JH African Studies and Social Anthropology Modules Year 1

Compulsory modules

Studying Societies: Social Anthropology

  • 10 credits

This module delivers core study skills for students studying social anthropology to support their transition from secondary to higher education. The module provides an introduction to social anthropology, with a focus on understanding some of the key conceptual and methodological underpinnings of the discipline. The module also allows students to familiarise themselves with the key skills necessary for success at university, such as note-taking, essay writing, academic integrity, oral presentation, and the ability to use library resources

Around the World with Anthropology

  • 10 credits

This module develops students’ knowledge of social anthropology by exploring the diversity of the discipline through a focus on a range of ethnographic regions. Students consider some of the key thematic and theoretical developments that have emerged from the study of particular regions of the world. Alongside this world-tour of anthropological research, students continue to develop the study skills necessary to succeed at university level, building on the work they have done above.

Thinking Anthropologically

  • 20 credits

The module is a broad introduction to anthropological approaches to society and culture. It asks questions about social life to which the answers appear obvious, and examines them in comparative perspective. Examples may include: What is a gift? What is dirt? What is in a name? How universal are experiences of emotions? In the process, students are shown the point of anthropology – to see life through the eyes of other people, and to question one’s own assumptions. It focuses on ethnography, the practice of 'doing anthropology' both in Africa and elsewhere. We use written texts and film to open up and discuss central ideas and debates in anthropology.

 

Optional Modules may include:

 

Writing Worlds: Ethnography as Craft

  • 20 credits

This module is built around full-length ethnographic monographs. Students are required to read the books in full over the course of the module. Lectures and seminars help to situate and contextualise the texts in relation, for example, to the identity and career of the anthropologists who wrote them; the development of the discipline of anthropology over time; the various scholarly debates with which they engage; and their reception (contemporary and subsequent). Strong emphasis is placed on the craft of ethnographic writing. Students examine ethnographic writing as a genre and consider different ways in which descriptive and analytical writing are woven together to build an argument. This requires thinking carefully about the nature of ethnographic evidence, the methodological underpinnings of anthropological research, the authors’ positionality and related ethical considerations, and the ways in which other forms of evidence are drawn upon to support ethnographic observation. Students engage with broad anthropological concerns, such as the relationship between the particular and the general, and the ethics and politics of representation, through close engagement with the texts.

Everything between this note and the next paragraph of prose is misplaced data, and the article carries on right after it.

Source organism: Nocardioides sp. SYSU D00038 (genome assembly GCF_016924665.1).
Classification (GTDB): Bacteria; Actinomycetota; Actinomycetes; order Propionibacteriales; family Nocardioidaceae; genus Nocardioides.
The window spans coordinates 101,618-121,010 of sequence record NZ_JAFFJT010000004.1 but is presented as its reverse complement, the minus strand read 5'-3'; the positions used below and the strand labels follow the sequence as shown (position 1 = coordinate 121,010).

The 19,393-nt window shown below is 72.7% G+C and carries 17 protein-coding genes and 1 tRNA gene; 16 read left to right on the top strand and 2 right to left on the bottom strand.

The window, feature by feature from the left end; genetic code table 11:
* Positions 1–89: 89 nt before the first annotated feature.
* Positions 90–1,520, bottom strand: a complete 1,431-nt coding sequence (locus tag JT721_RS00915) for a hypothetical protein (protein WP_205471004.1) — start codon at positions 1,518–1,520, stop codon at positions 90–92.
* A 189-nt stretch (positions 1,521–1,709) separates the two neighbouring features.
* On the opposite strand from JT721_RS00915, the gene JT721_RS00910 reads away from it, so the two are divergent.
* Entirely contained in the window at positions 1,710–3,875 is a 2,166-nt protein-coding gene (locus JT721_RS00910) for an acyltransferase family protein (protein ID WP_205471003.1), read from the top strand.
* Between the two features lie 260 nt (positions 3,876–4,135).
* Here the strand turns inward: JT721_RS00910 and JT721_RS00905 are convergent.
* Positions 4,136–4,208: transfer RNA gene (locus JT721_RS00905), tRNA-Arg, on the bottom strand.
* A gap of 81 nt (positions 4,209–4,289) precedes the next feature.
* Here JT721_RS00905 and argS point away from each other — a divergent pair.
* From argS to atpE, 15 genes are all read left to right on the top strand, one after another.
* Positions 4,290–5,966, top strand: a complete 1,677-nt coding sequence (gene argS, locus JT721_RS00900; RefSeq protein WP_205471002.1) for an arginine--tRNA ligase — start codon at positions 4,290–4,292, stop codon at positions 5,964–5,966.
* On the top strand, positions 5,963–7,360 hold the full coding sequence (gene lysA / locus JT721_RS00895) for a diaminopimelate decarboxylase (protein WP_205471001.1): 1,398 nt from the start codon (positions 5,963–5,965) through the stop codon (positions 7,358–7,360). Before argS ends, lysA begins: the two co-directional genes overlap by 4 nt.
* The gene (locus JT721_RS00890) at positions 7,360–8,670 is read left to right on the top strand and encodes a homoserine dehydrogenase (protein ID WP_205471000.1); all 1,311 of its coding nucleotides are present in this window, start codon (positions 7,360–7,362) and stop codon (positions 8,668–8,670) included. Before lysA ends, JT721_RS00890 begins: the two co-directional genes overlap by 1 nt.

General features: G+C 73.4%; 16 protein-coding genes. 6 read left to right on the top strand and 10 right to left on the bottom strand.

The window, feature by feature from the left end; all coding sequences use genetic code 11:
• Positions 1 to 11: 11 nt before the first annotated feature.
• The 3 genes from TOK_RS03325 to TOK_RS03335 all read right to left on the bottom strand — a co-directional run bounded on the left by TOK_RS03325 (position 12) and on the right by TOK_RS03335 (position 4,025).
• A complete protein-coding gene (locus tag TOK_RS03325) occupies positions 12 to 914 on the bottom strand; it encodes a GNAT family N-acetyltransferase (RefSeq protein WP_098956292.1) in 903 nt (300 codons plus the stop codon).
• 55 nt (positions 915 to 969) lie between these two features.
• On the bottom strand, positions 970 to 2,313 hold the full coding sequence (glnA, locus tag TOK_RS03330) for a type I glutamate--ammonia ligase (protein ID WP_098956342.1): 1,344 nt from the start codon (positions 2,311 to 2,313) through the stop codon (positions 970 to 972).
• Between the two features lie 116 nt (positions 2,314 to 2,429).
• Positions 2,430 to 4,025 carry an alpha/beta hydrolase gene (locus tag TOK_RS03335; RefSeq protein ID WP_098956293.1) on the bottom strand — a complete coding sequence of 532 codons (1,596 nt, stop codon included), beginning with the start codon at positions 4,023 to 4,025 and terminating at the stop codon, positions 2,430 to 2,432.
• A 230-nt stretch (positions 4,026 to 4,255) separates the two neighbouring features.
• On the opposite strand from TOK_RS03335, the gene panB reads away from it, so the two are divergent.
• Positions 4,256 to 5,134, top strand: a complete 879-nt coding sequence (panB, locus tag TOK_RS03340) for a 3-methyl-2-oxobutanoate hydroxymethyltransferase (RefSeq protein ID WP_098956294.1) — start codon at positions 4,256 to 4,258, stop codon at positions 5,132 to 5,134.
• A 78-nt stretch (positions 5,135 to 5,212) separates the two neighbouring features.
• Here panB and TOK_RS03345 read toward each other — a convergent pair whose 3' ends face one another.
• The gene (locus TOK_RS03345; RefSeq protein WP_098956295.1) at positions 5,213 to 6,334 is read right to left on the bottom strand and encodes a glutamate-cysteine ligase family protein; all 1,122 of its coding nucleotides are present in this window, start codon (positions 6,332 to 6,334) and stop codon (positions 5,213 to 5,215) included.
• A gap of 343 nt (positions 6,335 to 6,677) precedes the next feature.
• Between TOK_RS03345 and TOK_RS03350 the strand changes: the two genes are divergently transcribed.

Urban Encounters: Anthropology in Birmingham

  • 20 credits

This module takes key anthropological concepts and themes in the study of urban environments and asks how we might apply them in order to gain a deeper understanding of the city of Birmingham. Through lectures and seminar readings, students will be introduced to anthropological approaches to topics such as immigration, religious belief, consumption practices, street art, popular culture, inequality, multiculturalism, or food, and will be encouraged to apply an anthropological lens to such topics in the city in which they are studying.